On Gravitation, he kept his audience spellbound for the allotted hour, completely without notes or illustrations of any kind.
Years later, at an Open University science summer school at Stirling University, I spotted a student with a close resemblance to Sir Hermann. Indeed, his name was Bondi and he was a cousin of Sir Hermann. He told me that he had never previously done any science and felt he had let his family down. The OU gave him the chance to rectify the situation.
Canon Bernard Dagnall writes:
Professor Sir Hermann Bondi (obituary, September 13) showed great gifts and skill as a teacher. When I read chemistry at Kings College London we had the option of an extra year-long mathematics course. We expected it to be taken by the newest recruit to the staff. I was surprised and delighted when it was taken by Professor Bondi himself. He transformed the subject by treating the course as a jungle. Each mathematical function and formula was brought to life and he endoweded them with the spirit of jungle animals, thus ensuring that the most obscure aspects of mathematics became as lively and attractive as his personality.
Though I have never had to use a Laguerre function since, I am sure I would still recognise it by its lion-like roar.
Dr Harry Stopes-Roe writes:
Sir Hermann Bondi was always an accessible and active participant in the affairs and conferences of the British Humanist Association, of which he was president from 1982 to 1999, not 1990 as you state.
He and his wife, Christine, were particularly interested in India. He received two prestigious Indian awards, and divided the large sum of money he received from the Birla International Award between the Atheist Centre in Andhra Pradesh and woman's health projects in Mumbai. His gift to the Atheist Centre established an educational Science Museum. Hermann was a humanist by his head and by his heart.
He was a warm and entertaining friend, with exhilarating knowledge and experience.
He had a fund of entertaining stories, and an amazing knowledge of European train timetables.
Norman Williams writes:
When I was a student in Cambridge in 1946 Hermann Bondi lectured in Statistics to the Natural Sciences mathematics students. He was a brilliant lecturer. His piece de resistance involved the correlation between figures relating to Russian cavalrymen injured by their horses in the Crimea with the binomial distribution. This was such a popular lecture that it was regularly attended by students who had heard it in previous years and who crowded the back of the lecture theatre to hear it again. When he triumphantly produced the high correlation there was invariably a storm of applause from all present.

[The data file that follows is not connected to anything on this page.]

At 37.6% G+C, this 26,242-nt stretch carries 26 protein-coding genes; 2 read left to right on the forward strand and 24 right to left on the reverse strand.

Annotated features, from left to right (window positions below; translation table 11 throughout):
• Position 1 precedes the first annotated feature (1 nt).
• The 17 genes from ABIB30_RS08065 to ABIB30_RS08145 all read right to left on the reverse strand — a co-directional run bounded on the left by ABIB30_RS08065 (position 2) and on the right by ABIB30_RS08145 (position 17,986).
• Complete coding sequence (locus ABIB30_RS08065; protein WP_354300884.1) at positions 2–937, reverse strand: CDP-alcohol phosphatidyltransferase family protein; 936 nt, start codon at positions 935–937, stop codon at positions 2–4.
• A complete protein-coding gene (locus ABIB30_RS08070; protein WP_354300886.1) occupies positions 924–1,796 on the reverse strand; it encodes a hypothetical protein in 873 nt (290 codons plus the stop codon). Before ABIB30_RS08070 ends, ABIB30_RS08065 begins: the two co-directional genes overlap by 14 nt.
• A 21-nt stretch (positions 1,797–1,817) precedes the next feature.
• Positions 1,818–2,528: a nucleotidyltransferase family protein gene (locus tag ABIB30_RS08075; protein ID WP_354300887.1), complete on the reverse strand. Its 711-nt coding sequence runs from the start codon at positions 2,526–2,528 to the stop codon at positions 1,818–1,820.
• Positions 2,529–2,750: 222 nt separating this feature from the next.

Sir James Nursaw writes:
Meeting Hermann Bondi again, I introduced myself as one of his failures, for I had attended his lectures at Cambridge but then turned to law. He replied: "Then you must meet my wife. She is one of my successes -she attended my lectures and married me."
Jonathan Bates writes:
I particularly remember three things from when I worked with Hermann Bondi. First, he justified any new experience -even if just trying an interesting dish -as being something we should do "in the interests of science". Secondly, he delighted in studying railway and airline timetables and trying to find a way of making a journey that I could not rival -although I recall a happy smile spreading over his face when I found a way for him to travel from Carlisle to London on a Royal Mail plane. Thirdly, his glorious and loud laugh. As you record, Hermann was a humanist, but he was also a great human being, who took delight in the ordinary, who encouraged talent wherever he found it, and who was a true polymath.
Anthony Joseph writes:
Growing up in Birmingham in the l950s as a contemporary (but no relation) of Nathan Joseph (obituary, September 15), I might have predicted that he would make his mark in entertainment. As a teenager he was already much involved in producing revues which delighted the local Jewish community (he was always conscious of his roots and reciprocated the warmth it extended to him).
He was also a contemporary of mine at Cambridge (a scholar of Queens' College, not Kings as given in the obituary) and it was apparent then how much he contributed to university entertainment.
My late wife, herself a professional musician, was impressed with his musicality, his sense of theatricality as expressed in his productions and his uncanny ability to discern talent. An especially memorable event that he masterminded in London in the 1960s was an evening devoted to poetry readings and songs from the First World War. Nat persuaded Robert Graves to participate and to read some of his own work, which ensured a large audience.
A slight, dapper figure, Nat had an unexpectedly impressive speaking voice, combined with an incisive wit, which he used to brilliant effect as a mimic. He was also skilful at parody and perceptive in emphasising the comic aspects surrounding even the most serious situation.
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